Water Safety: Lakes, Rivers and Ocean Tips
Whatever the activity, observe the three cardinal rules of water activity:
- Wear a Coast Guard-approved life jacket.
- Know local weather conditions. Make sure the water and weather conditions are safe. Because water conducts electricity, it is wise to stop swimming, boating or any activities on the water as soon as you see or hear a storm. Also, heavy rains can make certain areas dangerous.
- Learn to swim. The best thing anyone can do to stay safe in and around the water is to learn to swim, period.
Where to swim and play
Only swim and play in areas that …
- Are supervised. A Red Cross-trained lifeguard who can help in an emergency is the best safety factor. Even good swimmers can have an unexpected medical emergency in the water. Never swim alone.
- Are clean and well-maintained. A clean bathhouse, clean restrooms, and a litter-free environment show the management’s concern for your health and safety.
- Have good water quality and safe, natural conditions. Murky water, hidden underwater objects, unexpected drop-offs and aquatic plant life are hazards. Water pollution can cause health problems for swimmers. Strong tides, big waves, and currents can turn an event that began as fun into a tragedy.
- Have well-maintained rafts and docks. A well-run open-water facility maintains its rafts and docks in good condition, with no loose boards or exposed nails.
- Areas underneath a raft or dock. Always look before jumping off a dock or raft to be sure no one is in the way.
- Areas above and below a dam.
- Drainage ditches and arroyos. Drainage ditches and arroyos for water run-off are not good places for swimming or playing in the water. After heavy rains, they can quickly change into raging rivers that can easily take a human life. Even the strongest swimmers are no match for the power of the water. Fast water and debris in the current make ditches and arroyos very dangerous.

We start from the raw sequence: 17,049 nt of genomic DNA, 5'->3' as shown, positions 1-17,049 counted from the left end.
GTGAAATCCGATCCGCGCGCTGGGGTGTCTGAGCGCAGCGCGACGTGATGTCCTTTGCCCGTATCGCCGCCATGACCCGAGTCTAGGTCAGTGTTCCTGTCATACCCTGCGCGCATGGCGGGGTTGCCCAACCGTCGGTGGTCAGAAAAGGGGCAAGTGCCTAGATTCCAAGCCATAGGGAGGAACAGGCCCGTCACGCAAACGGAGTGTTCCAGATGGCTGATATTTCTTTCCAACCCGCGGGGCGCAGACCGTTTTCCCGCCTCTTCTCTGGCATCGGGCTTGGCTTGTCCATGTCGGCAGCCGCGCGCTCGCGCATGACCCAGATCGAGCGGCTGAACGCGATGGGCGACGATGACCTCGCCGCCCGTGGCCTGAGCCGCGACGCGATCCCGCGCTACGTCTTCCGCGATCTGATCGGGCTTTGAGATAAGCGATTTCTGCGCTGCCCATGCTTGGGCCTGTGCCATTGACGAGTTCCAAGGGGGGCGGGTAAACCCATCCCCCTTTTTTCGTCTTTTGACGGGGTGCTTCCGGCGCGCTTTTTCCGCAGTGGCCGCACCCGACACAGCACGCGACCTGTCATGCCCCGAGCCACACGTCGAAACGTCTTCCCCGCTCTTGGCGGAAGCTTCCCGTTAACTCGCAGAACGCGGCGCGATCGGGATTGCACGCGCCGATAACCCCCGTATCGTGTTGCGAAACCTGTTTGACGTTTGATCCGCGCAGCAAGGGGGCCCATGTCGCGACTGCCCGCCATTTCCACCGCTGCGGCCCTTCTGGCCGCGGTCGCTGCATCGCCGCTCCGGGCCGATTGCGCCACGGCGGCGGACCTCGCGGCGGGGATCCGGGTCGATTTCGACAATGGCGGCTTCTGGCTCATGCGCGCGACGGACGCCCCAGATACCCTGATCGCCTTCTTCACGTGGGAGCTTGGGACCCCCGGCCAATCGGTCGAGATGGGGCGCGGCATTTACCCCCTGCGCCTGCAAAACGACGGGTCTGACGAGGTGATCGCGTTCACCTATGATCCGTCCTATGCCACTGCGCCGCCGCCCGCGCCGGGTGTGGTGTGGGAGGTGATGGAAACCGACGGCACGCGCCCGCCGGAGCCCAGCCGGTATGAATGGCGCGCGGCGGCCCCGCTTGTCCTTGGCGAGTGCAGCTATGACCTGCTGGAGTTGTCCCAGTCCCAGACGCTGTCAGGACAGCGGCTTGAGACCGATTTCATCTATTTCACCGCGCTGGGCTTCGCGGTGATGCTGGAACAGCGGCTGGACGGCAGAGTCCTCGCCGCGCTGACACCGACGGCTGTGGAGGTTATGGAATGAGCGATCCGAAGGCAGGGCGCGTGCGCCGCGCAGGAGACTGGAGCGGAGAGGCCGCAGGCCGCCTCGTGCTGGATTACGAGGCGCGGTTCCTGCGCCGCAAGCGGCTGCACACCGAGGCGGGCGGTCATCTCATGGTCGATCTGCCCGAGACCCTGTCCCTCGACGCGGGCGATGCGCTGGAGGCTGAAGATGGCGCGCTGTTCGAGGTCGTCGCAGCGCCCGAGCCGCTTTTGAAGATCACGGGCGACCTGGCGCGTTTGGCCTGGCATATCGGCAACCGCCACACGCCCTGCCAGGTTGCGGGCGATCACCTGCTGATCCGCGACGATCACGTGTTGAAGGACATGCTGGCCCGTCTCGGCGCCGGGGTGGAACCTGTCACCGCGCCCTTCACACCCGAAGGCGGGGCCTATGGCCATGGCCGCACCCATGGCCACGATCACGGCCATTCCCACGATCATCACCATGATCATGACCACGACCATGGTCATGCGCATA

- Piers, pilings and diving platforms when in the water.
Think before you wade or jump
Make sure the water is deep enough before entering headfirst. Many swimmers are seriously injured every year by entering headfirst into water that is too shallow. A feet-first entry is much safer than diving.
Water that appears calm on the surface may have a current below the surface. Do not underestimate the power of an unseen current If you are caught in a current and being swept away, roll over onto your back and go downstream feet first to avoid hitting your head. When you are out of the strongest part of the current, swim straight towards shore.
Don’t try to swim against a current if caught in one. Swim gradually out of the current, by swimming across it.
A hydraulic is a strong force created by water flowing downward over an object, then reversing its flow. The reverse flow of the water can trap and hold a person under. If you are caught in a hydraulic, do not fight it but swim to the bottom and then swim out with the current to reach the surface.
Watch out for the dangerous “too’s” – too tired, too cold, too far from safety, too much sun, too much strenuous activity.